New Delhi: The Economic Survey 2015-16 tabled by Finance Minister Arun Jaitley in the Parliament today states that the rationalization and reprioritization of subsidies through better targeting would play a vital role in fiscal consolidation and in targeting expenditure more towards inclusive development.
The total subsidy bill as a proportion of GDP is expected to be below two percent of GDP as per budget estimates for 2015-16. The 1.7 percent decline in majors subsidies was due to a near 44.7 percent decline in petroleum subsidy during April – December 2015 while other major subsidies- Food and Fertilizer-increased by 10.4 percent and 13.7 percent respectably during the period.
Distortions in urea are the result of multiple regulations, which firstly indicates that urea is only subsidized for agricultural uses. Subsidies like this violate what we call the One Product- One Price principle. Black market effects are aggravated by further regulation- canalization.
Secondly, the black market hurts small and marginal farmers more than large farmers since a higher percentage of them are forced to buy urea from the black market.
Thirdly, some of the urea subsidy goes to sustaining inefficient domestic production instead of going to the small farmer.
The survey also highlighted that decimalizing urea imports, which would increase the number of importers and allow greater freedom in import decision, would allow fertilizer supply to respond flexibly and quickly to changes in demand. This would be timely as climatic fluctuations are making it much more difficult for governments to forecast agriculture conditions and centrally manage supply.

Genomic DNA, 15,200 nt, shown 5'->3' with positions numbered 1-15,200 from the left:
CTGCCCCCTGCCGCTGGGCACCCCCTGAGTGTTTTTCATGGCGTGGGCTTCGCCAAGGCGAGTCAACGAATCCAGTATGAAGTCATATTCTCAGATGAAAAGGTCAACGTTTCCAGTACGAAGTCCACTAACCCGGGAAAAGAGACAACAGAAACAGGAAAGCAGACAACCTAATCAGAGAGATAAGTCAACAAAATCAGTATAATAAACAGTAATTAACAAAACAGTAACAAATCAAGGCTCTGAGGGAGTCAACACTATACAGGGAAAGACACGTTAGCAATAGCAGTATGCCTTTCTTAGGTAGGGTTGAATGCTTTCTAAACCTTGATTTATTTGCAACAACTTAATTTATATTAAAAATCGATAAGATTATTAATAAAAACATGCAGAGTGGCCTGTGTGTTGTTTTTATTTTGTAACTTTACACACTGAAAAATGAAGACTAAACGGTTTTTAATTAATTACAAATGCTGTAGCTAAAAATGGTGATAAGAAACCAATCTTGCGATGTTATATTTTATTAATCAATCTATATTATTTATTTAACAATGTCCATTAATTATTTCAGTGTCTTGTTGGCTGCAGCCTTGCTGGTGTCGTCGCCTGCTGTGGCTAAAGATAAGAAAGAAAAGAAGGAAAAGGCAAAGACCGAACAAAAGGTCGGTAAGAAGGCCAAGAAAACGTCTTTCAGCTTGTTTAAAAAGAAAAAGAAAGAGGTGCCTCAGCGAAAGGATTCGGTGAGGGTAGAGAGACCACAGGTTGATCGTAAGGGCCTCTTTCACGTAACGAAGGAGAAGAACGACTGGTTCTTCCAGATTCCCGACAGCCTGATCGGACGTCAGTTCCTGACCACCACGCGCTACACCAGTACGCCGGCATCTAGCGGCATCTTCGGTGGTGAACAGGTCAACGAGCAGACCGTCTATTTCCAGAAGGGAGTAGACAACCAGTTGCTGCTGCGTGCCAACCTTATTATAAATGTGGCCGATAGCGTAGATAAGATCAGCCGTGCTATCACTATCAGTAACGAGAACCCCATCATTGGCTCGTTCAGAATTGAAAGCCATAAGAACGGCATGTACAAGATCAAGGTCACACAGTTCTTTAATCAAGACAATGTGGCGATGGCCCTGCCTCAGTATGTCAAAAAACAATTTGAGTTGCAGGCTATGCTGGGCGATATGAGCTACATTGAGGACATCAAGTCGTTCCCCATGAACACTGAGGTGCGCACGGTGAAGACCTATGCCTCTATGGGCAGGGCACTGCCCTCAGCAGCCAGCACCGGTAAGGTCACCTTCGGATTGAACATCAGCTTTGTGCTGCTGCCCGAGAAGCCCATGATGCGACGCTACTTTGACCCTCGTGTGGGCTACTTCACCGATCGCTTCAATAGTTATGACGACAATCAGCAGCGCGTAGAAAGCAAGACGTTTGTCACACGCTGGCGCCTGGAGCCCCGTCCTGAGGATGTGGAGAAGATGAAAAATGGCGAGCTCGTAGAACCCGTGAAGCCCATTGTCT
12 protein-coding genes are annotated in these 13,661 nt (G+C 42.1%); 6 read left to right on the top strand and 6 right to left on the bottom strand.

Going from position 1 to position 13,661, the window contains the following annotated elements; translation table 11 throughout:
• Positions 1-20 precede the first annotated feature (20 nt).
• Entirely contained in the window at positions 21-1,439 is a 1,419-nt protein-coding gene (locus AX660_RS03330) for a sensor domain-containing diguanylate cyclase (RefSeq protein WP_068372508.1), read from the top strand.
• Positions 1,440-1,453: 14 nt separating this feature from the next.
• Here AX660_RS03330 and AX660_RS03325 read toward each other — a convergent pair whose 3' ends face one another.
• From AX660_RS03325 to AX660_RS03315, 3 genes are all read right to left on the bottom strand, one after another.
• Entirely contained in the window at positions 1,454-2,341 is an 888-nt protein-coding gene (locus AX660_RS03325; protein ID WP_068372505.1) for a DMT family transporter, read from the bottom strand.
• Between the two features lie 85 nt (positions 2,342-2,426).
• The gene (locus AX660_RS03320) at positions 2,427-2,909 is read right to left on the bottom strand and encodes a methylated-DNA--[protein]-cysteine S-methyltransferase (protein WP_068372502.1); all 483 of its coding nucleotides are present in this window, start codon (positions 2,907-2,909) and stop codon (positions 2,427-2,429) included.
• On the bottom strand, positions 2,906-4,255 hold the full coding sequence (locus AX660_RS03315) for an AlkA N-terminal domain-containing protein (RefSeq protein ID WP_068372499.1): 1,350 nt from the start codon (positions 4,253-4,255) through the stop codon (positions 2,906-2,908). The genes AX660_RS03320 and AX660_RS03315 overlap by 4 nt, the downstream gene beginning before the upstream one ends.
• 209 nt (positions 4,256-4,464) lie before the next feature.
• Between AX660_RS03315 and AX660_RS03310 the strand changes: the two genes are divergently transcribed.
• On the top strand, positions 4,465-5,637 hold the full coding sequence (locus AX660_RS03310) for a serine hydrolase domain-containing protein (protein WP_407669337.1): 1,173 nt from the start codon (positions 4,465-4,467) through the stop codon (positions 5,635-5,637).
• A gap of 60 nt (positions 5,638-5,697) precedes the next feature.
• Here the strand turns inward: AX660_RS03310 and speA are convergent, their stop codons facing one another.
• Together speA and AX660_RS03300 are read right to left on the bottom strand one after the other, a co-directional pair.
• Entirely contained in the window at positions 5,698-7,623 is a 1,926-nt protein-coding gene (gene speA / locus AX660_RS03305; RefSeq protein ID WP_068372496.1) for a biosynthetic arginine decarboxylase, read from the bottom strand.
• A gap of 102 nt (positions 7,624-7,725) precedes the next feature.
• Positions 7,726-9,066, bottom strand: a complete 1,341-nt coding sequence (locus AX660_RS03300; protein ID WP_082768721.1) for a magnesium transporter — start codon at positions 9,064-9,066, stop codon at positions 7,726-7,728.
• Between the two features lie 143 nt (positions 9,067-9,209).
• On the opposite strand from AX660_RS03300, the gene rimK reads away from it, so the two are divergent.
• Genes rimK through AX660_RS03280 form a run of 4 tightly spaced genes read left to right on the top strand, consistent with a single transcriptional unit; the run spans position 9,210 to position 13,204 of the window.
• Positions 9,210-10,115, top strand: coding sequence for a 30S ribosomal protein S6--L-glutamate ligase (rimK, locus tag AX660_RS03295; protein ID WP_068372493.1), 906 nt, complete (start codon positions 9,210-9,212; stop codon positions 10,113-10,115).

On the contrary, bringing urea under the Nutrient Based Subsidy program currently in place for DAP (Diammonium Phosphate) and MOP (Muriate of Potash) would allow domestic producers to continue receiving fixed subsidies based on the nutritional content of their fertilizer, while deregulating the market would allow domestic producers to charge market prices.
The survey clearly indicates that the case for implementing direct transfers in fertilizers is to reduce leakages to the black market. The government’s policy of neem-coating urea is a step in exactly this direction.
The relatively low levels of last-mile financial inclusion in much of rural India also suggest that it would be risky to replace subsidized fertilizer with cash, due to beneficiaries’ weak connection to the banking system.
The Economic Survey further states that the fertilizer subsidies are very costly, accounting for about 0.8 percent of GDP. They encourage urea overuse, which damages the soil, undermining rural incomes, agricultural productivity, and thereby economic growth.
Reform of the fertilizer sector would not only help farmers and improve efficiency in the sector. Decimalizing imports will ensure timely availability of fertilizes, and universal Direct Benefit Transfer (DBT) to farmers based on biometric identification with physical off take can reduce diversion of urea.